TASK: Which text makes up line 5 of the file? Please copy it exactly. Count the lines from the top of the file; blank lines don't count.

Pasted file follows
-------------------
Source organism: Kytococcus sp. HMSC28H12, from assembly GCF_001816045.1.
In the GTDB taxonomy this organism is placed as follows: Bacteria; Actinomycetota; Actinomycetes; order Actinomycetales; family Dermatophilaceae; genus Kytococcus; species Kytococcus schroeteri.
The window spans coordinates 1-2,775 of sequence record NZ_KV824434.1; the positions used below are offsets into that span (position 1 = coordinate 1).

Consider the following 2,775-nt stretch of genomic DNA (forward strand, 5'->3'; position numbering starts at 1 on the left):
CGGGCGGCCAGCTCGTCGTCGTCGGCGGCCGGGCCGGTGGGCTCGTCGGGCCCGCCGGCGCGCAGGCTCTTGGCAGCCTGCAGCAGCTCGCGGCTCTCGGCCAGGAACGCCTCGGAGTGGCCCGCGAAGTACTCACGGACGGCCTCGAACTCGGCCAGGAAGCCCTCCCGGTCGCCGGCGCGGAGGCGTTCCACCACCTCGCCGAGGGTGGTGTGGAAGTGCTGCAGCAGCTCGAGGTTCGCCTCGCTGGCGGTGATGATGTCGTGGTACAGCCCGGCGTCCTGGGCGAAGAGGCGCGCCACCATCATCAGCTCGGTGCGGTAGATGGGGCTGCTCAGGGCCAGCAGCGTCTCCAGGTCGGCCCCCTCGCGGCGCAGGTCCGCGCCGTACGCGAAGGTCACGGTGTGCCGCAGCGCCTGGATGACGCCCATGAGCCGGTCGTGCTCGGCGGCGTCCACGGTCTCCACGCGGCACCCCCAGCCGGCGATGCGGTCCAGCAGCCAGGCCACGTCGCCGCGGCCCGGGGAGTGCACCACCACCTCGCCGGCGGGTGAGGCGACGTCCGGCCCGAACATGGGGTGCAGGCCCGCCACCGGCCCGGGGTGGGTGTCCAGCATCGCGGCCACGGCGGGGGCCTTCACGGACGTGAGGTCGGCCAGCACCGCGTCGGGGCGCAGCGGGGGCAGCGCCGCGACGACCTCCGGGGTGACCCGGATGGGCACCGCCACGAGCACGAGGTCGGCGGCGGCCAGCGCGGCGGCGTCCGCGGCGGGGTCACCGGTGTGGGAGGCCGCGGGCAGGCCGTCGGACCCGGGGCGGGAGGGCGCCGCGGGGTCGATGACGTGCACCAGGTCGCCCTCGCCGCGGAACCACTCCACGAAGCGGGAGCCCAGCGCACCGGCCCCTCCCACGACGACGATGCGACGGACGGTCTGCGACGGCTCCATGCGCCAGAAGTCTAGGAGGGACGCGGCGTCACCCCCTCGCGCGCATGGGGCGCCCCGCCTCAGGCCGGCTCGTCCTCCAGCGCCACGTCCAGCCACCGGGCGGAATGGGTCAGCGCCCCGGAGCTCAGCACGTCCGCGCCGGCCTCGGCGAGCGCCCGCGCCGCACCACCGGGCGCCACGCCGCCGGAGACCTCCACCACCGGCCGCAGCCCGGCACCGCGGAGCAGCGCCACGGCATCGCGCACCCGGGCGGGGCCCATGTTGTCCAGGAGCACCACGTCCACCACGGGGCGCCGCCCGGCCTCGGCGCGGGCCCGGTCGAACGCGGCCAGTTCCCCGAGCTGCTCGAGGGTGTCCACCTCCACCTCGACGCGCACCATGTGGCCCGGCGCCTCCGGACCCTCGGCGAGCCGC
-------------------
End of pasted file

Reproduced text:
CGGGCGGCCAGCTCGTCGTCGTCGGCGGCCGGGCCGGTGGGCTCGTCGGGCCCGCCGGCGCGCAGGCTCTTGGCAGCCTGCAGCAGCTCGCGGCTCTCGGCCAGGAACGCCTCGGAGTGGCCCGCGAAGTACTCACGGACGGCCTCGAACTCGGCCAGGAAGCCCTCCCGGTCGCCGGCGCGGAGGCGTTCCACCACCTCGCCGAGGGTGGTGTGGAAGTGCTGCAGCAGCTCGAGGTTCGCCTCGCTGGCGGTGATGATGTCGTGGTACAGCCCGGCGTCCTGGGCGAAGAGGCGCGCCACCATCATCAGCTCGGTGCGGTAGATGGGGCTGCTCAGGGCCAGCAGCGTCTCCAGGTCGGCCCCCTCGCGGCGCAGGTCCGCGCCGTACGCGAAGGTCACGGTGTGCCGCAGCGCCTGGATGACGCCCATGAGCCGGTCGTGCTCGGCGGCGTCCACGGTCTCCACGCGGCACCCCCAGCCGGCGATGCGGTCCAGCAGCCAGGCCACGTCGCCGCGGCCCGGGGAGTGCACCACCACCTCGCCGGCGGGTGAGGCGACGTCCGGCCCGAACATGGGGTGCAGGCCCGCCACCGGCCCGGGGTGGGTGTCCAGCATCGCGGCCACGGCGGGGGCCTTCACGGACGTGAGGTCGGCCAGCACCGCGTCGGGGCGCAGCGGGGGCAGCGCCGCGACGACCTCCGGGGTGACCCGGATGGGCACCGCCACGAGCACGAGGTCGGCGGCGGCCAGCGCGGCGGCGTCCGCGGCGGGGTCACCGGTGTGGGAGGCCGCGGGCAGGCCGTCGGACCCGGGGCGGGAGGGCGCCGCGGGGTCGATGACGTGCACCAGGTCGCCCTCGCCGCGGAACCACTCCACGAAGCGGGAGCCCAGCGCACCGGCCCCTCCCACGACGACGATGCGACGGACGGTCTGCGACGGCTCCATGCGCCAGAAGTCTAGGAGGGACGCGGCGTCACCCCCTCGCGCGCATGGGGCGCCCCGCCTCAGGCCGGCTCGTCCTCCAGCGCCACGTCCAGCCACCGGGCGGAATGGGTCAGCGCCCCGGAGCTCAGCACGTCCGCGCCGGCCTCGGCGAGCGCCCGCGCCGCACCACCGGGCGCCACGCCGCCGGAGACCTCCACCACCGGCCGCAGCCCGGCACCGCGGAGCAGCGCCACGGCATCGCGCACCCGGGCGGGGCCCATGTTGTCCAGGAGCACCACGTCCACCACGGGGCGCCGCCCGGCCTCGGCGCGGGCCCGGTCGAACGCGGCCAGTTCCCCGAGCTGCTCGAGGGTGTCCACCTCCACCTCGACGCGCACCATGTGGCCCGGCGCCTCCGGACCCTCGGCGAGCCGC